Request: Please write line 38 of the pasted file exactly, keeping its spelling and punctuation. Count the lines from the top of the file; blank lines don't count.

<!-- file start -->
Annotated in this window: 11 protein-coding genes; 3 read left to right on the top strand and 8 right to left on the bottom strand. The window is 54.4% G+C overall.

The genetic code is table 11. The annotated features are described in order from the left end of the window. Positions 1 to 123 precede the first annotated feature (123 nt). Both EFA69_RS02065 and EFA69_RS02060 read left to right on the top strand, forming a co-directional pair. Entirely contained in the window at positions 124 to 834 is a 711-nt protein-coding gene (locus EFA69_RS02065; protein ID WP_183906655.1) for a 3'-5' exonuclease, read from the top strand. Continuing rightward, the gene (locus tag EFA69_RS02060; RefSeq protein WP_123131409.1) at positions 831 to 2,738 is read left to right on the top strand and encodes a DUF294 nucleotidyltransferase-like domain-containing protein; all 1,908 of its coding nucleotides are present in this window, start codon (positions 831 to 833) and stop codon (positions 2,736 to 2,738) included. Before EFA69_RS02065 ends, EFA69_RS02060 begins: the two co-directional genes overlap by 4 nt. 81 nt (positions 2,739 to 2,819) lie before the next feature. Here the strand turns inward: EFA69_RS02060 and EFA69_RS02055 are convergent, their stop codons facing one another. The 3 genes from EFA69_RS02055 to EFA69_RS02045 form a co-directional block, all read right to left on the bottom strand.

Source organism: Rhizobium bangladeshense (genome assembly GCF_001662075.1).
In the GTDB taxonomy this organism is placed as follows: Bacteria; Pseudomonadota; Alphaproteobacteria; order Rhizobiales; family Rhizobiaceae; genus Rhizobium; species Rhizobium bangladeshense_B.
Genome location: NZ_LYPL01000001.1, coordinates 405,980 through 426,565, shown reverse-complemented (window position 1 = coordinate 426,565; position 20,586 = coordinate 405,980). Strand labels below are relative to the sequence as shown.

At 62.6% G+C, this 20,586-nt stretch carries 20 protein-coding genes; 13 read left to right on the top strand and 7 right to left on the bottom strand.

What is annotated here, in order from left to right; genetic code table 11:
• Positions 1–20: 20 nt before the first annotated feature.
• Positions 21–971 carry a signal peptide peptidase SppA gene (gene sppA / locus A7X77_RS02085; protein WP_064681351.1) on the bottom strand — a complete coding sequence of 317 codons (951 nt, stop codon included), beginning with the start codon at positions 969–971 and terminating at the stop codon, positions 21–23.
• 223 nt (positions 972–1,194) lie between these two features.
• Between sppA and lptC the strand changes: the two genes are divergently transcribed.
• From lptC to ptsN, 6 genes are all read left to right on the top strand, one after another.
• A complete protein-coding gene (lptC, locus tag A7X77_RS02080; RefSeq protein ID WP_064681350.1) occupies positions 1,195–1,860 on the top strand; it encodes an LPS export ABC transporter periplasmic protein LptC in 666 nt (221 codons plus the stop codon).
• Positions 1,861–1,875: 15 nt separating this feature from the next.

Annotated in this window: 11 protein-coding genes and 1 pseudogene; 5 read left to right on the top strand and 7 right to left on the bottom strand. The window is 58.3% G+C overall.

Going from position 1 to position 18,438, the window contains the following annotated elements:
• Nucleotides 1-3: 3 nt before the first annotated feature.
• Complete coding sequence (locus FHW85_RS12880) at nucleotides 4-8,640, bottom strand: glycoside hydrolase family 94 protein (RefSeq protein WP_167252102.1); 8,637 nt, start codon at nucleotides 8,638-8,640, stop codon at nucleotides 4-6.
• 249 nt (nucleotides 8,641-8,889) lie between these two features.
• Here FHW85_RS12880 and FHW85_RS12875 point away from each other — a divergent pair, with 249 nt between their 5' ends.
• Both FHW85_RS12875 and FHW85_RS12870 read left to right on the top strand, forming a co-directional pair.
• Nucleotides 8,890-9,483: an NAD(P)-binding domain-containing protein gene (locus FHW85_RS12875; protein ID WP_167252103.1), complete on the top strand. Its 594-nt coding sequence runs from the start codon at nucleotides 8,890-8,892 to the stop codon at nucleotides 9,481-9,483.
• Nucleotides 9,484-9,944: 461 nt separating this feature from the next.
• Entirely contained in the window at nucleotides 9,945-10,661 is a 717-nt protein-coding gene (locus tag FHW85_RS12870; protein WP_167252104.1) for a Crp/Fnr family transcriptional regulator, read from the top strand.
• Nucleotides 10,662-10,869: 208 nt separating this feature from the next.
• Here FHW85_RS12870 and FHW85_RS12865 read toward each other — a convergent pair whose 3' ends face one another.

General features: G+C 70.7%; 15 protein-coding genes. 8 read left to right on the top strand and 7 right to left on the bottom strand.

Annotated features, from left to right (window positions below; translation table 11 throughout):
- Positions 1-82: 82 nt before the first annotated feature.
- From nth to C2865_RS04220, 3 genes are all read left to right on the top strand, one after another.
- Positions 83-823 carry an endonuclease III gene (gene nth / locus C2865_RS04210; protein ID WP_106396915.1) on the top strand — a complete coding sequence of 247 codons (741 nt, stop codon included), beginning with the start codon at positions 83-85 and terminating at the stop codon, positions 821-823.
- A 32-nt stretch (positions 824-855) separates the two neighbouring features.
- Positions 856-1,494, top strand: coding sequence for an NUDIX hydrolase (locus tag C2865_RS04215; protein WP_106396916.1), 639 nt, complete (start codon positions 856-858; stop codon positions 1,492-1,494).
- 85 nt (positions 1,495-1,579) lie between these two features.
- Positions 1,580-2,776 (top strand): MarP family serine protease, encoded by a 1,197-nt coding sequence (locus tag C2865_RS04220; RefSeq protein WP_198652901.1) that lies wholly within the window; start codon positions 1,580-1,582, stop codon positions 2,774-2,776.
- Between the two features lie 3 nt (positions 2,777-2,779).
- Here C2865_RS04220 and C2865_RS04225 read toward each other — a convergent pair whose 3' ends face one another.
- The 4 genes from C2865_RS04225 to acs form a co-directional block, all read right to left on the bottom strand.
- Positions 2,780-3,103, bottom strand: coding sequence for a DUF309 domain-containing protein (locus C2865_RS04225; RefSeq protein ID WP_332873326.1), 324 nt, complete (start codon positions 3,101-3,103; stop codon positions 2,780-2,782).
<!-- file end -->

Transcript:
- The 4 genes from C2865_RS04225 to acs form a co-directional block, all read right to left on the bottom strand.